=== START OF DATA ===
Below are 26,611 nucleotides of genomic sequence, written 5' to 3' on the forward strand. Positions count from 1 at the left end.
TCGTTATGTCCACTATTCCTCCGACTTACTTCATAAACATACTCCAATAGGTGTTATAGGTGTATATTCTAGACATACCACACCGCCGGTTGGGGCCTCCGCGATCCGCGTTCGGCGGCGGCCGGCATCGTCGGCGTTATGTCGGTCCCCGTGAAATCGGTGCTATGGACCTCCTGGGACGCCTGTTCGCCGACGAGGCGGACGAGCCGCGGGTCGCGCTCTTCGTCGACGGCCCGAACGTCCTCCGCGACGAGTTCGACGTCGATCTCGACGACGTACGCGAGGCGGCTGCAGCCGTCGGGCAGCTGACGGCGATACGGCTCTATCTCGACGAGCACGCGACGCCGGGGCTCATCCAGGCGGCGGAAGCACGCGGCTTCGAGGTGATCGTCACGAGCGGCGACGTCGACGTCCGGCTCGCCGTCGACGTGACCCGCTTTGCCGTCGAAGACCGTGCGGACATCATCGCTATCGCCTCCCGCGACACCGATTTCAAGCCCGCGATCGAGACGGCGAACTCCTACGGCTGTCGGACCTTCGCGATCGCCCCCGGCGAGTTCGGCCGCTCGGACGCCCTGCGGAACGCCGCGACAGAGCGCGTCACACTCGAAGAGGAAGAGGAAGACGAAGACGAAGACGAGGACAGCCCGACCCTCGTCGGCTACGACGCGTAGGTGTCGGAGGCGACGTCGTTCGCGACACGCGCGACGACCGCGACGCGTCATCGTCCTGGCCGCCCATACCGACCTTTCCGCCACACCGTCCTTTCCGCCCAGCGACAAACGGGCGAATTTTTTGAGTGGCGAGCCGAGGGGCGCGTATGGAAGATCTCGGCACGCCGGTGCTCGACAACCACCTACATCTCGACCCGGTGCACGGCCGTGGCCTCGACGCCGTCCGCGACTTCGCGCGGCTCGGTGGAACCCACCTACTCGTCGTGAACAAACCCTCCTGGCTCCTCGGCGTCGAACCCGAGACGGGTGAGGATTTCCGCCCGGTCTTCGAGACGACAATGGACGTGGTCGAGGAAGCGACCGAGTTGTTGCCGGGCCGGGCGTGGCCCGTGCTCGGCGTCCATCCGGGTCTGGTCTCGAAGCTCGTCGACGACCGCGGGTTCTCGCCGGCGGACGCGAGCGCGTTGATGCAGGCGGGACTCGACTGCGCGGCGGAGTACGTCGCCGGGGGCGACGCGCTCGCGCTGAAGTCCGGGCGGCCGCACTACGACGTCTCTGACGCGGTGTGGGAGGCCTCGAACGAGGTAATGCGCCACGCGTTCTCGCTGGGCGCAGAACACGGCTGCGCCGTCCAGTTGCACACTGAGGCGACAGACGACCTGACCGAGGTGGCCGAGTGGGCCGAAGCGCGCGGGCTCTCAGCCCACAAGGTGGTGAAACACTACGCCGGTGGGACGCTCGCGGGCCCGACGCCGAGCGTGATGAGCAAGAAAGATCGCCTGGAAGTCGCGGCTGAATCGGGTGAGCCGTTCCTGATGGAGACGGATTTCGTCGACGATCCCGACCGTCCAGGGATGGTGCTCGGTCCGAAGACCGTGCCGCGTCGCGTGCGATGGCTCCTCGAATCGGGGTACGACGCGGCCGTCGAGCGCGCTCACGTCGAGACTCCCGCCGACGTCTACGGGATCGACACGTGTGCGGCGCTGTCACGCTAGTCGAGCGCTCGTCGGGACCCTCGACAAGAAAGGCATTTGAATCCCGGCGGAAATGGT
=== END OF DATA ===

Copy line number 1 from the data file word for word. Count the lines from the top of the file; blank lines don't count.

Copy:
Below are 26,611 nucleotides of genomic sequence, written 5' to 3' on the forward strand. Positions count from 1 at the left end.